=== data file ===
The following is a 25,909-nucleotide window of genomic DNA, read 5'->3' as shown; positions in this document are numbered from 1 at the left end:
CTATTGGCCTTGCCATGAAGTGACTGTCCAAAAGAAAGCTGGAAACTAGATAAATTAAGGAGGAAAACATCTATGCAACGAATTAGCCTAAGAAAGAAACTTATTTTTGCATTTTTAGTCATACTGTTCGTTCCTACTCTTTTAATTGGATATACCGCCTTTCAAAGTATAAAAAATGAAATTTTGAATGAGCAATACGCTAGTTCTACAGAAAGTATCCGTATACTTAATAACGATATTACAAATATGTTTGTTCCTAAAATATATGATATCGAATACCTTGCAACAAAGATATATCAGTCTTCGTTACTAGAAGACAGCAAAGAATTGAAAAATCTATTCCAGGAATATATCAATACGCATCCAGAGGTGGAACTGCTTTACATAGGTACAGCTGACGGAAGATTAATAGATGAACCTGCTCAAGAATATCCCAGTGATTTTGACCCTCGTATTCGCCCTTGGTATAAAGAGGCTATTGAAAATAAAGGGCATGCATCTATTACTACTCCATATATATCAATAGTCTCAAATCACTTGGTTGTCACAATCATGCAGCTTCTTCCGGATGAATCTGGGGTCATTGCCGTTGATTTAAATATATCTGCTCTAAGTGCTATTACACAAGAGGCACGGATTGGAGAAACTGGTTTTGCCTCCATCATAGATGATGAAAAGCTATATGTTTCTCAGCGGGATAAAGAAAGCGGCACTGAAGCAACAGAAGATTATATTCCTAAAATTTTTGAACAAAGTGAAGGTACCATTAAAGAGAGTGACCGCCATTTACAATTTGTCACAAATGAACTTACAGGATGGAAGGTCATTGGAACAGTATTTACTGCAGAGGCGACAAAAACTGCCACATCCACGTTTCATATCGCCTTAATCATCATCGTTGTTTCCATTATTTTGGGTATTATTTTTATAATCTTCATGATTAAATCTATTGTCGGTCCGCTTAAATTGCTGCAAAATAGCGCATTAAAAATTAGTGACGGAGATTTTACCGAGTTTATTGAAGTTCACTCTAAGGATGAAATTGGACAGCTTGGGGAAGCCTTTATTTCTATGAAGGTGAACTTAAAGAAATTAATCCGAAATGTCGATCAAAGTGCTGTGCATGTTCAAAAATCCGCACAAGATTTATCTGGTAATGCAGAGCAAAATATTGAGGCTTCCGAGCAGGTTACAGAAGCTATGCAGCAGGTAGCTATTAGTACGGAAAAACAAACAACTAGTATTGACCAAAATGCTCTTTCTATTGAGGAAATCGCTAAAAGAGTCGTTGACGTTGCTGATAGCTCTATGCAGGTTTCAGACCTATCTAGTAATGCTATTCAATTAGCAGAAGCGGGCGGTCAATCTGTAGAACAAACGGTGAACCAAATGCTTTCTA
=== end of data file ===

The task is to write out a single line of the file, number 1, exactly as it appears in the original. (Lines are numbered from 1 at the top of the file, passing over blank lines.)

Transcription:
The following is a 25,909-nucleotide window of genomic DNA, read 5'->3' as shown; positions in this document are numbered from 1 at the left end: